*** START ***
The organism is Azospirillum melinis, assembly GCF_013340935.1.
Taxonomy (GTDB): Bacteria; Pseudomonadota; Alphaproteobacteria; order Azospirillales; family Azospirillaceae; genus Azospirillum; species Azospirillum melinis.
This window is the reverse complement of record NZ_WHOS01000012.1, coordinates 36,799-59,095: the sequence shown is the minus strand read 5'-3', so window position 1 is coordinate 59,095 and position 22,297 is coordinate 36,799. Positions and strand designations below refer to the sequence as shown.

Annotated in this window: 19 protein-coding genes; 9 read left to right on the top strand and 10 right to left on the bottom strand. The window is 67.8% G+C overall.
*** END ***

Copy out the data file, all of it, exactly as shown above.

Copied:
The organism is Azospirillum melinis, assembly GCF_013340935.1.
Taxonomy (GTDB): Bacteria; Pseudomonadota; Alphaproteobacteria; order Azospirillales; family Azospirillaceae; genus Azospirillum; species Azospirillum melinis.
This window is the reverse complement of record NZ_WHOS01000012.1, coordinates 36,799-59,095: the sequence shown is the minus strand read 5'-3', so window position 1 is coordinate 59,095 and position 22,297 is coordinate 36,799. Positions and strand designations below refer to the sequence as shown.

Annotated in this window: 19 protein-coding genes; 9 read left to right on the top strand and 10 right to left on the bottom strand. The window is 67.8% G+C overall.